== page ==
Godox AD200 Review + Portraits / Godox – Leica Setup
Late to the party I know!.. here is an article I wrote last year but didn’t quite finish – My Godox AD200 Review:
Looking for an affordable high power flash?! – Meet the Godox AD200
Are you looking for a high power portable strobe for location work that packs down as small as a speedlight and needs no additional battery pack? Meet the Godox AD200 light. My Godox lighting solution for overseas photoshoots where I travel with only cabin luggage. Here I compare it to the Godox TT350, Godox V850 II and Godox AD360, all of which I use with my Leica cameras (and other film cameras).
Godox AD200 Flash – Why I bought one!
This is the new Godox light that I bought ahead of my model photography trip to Poland. The Godox AD200 is powerful enough for fashion photography on the beach yet small enough to fit in my carry on luggage for when I work overseas.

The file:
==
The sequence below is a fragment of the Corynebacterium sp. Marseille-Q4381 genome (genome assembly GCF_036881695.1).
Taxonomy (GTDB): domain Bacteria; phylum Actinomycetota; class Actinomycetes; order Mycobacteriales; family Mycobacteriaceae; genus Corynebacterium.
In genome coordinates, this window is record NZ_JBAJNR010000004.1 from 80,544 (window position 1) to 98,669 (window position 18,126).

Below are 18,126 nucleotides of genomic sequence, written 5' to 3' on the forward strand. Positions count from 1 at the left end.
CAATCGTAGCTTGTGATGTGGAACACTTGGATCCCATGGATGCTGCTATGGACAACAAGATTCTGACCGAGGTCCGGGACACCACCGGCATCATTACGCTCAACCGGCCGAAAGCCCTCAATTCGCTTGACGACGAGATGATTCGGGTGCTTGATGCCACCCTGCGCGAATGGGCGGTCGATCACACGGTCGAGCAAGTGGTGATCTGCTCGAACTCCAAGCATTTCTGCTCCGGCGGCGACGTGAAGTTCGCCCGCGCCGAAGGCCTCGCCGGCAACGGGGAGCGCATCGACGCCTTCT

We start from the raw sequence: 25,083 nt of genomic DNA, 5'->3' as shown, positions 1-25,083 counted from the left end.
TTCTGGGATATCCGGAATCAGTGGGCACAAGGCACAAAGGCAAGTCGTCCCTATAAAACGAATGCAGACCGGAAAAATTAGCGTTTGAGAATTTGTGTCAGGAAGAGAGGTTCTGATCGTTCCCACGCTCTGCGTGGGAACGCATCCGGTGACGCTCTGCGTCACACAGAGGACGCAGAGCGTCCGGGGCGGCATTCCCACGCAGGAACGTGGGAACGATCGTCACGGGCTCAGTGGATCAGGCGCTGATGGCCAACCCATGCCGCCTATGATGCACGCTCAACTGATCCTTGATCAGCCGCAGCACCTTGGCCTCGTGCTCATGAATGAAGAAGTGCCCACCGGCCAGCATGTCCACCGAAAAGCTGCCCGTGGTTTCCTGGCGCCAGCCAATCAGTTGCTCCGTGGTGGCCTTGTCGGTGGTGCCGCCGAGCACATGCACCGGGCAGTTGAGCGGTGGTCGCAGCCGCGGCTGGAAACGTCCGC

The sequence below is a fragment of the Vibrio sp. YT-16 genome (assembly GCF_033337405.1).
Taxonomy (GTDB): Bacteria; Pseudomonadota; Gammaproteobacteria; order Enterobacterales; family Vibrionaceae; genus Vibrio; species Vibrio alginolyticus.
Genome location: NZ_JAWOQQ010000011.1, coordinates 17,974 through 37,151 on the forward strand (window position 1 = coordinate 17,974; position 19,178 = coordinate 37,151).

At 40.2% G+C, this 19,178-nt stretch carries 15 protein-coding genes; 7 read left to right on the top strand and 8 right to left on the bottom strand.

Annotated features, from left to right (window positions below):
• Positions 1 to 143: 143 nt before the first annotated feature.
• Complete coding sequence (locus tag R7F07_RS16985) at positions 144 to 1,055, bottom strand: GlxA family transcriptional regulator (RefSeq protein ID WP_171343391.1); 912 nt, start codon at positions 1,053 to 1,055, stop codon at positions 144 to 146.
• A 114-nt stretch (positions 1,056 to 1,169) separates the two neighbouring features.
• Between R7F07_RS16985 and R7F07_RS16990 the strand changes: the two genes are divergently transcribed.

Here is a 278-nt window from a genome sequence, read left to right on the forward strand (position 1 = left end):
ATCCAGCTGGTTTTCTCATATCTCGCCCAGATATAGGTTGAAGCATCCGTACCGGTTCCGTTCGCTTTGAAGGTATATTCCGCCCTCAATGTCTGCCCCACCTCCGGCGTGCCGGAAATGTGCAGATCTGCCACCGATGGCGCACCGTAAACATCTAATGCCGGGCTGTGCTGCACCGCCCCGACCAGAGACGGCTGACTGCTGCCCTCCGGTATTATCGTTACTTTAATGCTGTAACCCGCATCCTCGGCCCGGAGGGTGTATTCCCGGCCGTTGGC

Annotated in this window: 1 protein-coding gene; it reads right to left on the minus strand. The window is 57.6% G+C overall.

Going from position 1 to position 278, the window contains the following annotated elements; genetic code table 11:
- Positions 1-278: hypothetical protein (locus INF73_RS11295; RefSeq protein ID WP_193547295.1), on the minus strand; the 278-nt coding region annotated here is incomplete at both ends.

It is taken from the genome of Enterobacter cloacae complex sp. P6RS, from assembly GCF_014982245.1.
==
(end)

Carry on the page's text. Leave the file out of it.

Godox Ving V850 vs AD200
The reason I found the Godox AD200 light attractive is because of the option for an open bulb light similar to the Godox AD360 that I use. Unlike a standard speedlight head the open bulb design sprays light in all directions filling a softbox or umbrella more evenly that a flat fronted standard speedlight head. The Godox Ving V850 and Ving V850 II that I have are both great lights using lithium batteries instead of 4x AA.
The problem with the Ving V850/ V850II is that the light modifiers I use (excluding a few small umbrellas) don’t fit in my cabin bag. I have a nice Godox rapid box / umbrella box but it only fits the open bulb design Godox lights (AD180, AD360, AD200).
Godox AD200 vs AD360
I have a Godox AD180 and a Godox AD360. Both lights have the open bulb design and both have separate power packs. The additional power pack makes these lights quite bulky to travel with. Due to their size I also mount them in a Godox Bowen S mount bracket which adds more bulk and weight to the setup. I love these lights for seemingly endless power, especially for wedding photography lighting. For my overseas trips however I find them too big to carry.